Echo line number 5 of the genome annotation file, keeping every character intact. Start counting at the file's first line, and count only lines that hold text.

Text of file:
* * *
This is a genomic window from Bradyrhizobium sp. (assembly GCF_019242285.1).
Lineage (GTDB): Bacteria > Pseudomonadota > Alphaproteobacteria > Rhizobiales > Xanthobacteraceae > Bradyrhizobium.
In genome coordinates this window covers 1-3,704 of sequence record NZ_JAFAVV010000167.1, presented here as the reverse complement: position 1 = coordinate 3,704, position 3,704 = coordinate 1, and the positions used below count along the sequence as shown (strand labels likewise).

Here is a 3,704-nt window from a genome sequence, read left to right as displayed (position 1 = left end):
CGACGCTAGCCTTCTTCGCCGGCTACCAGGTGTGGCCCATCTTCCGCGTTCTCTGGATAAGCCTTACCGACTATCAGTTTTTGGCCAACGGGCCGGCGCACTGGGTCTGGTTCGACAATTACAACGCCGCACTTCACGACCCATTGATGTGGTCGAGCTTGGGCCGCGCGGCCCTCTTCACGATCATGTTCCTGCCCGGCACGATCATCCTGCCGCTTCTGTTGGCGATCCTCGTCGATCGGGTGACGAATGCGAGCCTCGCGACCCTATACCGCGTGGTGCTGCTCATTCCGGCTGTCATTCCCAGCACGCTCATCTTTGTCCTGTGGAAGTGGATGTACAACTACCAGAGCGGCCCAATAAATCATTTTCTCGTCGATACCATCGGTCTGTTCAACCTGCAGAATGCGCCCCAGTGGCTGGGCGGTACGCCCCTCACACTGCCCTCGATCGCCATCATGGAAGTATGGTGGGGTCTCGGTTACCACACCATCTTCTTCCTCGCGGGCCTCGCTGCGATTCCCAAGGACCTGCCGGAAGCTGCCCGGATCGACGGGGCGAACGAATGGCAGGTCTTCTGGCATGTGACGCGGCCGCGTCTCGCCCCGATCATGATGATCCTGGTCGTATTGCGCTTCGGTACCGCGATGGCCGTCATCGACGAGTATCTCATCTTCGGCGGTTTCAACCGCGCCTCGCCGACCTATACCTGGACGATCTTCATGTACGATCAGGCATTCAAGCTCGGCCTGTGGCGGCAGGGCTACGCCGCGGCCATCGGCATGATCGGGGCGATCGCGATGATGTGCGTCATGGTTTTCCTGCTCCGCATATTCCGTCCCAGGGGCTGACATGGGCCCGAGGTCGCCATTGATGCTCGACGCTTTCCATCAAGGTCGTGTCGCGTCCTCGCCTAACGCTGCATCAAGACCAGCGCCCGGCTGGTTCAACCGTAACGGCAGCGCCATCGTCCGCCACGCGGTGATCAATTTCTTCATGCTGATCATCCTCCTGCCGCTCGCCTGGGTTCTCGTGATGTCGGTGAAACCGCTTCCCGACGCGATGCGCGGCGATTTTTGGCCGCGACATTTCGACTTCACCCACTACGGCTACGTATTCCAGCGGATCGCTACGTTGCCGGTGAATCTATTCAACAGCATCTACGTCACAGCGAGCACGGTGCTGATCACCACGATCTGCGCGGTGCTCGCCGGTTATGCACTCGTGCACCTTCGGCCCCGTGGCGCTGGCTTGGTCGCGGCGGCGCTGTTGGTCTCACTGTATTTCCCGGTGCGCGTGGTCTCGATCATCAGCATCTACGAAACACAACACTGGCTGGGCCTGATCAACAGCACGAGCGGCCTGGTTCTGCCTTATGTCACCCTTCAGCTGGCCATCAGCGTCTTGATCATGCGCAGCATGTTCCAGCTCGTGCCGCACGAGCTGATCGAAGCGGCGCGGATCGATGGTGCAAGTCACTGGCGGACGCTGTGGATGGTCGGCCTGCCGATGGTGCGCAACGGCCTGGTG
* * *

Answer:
CGACGCTAGCCTTCTTCGCCGGCTACCAGGTGTGGCCCATCTTCCGCGTTCTCTGGATAAGCCTTACCGACTATCAGTTTTTGGCCAACGGGCCGGCGCACTGGGTCTGGTTCGACAATTACAACGCCGCACTTCACGACCCATTGATGTGGTCGAGCTTGGGCCGCGCGGCCCTCTTCACGATCATGTTCCTGCCCGGCACGATCATCCTGCCGCTTCTGTTGGCGATCCTCGTCGATCGGGTGACGAATGCGAGCCTCGCGACCCTATACCGCGTGGTGCTGCTCATTCCGGCTGTCATTCCCAGCACGCTCATCTTTGTCCTGTGGAAGTGGATGTACAACTACCAGAGCGGCCCAATAAATCATTTTCTCGTCGATACCATCGGTCTGTTCAACCTGCAGAATGCGCCCCAGTGGCTGGGCGGTACGCCCCTCACACTGCCCTCGATCGCCATCATGGAAGTATGGTGGGGTCTCGGTTACCACACCATCTTCTTCCTCGCGGGCCTCGCTGCGATTCCCAAGGACCTGCCGGAAGCTGCCCGGATCGACGGGGCGAACGAATGGCAGGTCTTCTGGCATGTGACGCGGCCGCGTCTCGCCCCGATCATGATGATCCTGGTCGTATTGCGCTTCGGTACCGCGATGGCCGTCATCGACGAGTATCTCATCTTCGGCGGTTTCAACCGCGCCTCGCCGACCTATACCTGGACGATCTTCATGTACGATCAGGCATTCAAGCTCGGCCTGTGGCGGCAGGGCTACGCCGCGGCCATCGGCATGATCGGGGCGATCGCGATGATGTGCGTCATGGTTTTCCTGCTCCGCATATTCCGTCCCAGGGGCTGACATGGGCCCGAGGTCGCCATTGATGCTCGACGCTTTCCATCAAGGTCGTGTCGCGTCCTCGCCTAACGCTGCATCAAGACCAGCGCCCGGCTGGTTCAACCGTAACGGCAGCGCCATCGTCCGCCACGCGGTGATCAATTTCTTCATGCTGATCATCCTCCTGCCGCTCGCCTGGGTTCTCGTGATGTCGGTGAAACCGCTTCCCGACGCGATGCGCGGCGATTTTTGGCCGCGACATTTCGACTTCACCCACTACGGCTACGTATTCCAGCGGATCGCTACGTTGCCGGTGAATCTATTCAACAGCATCTACGTCACAGCGAGCACGGTGCTGATCACCACGATCTGCGCGGTGCTCGCCGGTTATGCACTCGTGCACCTTCGGCCCCGTGGCGCTGGCTTGGTCGCGGCGGCGCTGTTGGTCTCACTGTATTTCCCGGTGCGCGTGGTCTCGATCATCAGCATCTACGAAACACAACACTGGCTGGGCCTGATCAACAGCACGAGCGGCCTGGTTCTGCCTTATGTCACCCTTCAGCTGGCCATCAGCGTCTTGATCATGCGCAGCATGTTCCAGCTCGTGCCGCACGAGCTGATCGAAGCGGCGCGGATCGATGGTGCAAGTCACTGGCGGACGCTGTGGATGGTCGGCCTGCCGATGGTGCGCAACGGCCTGGTG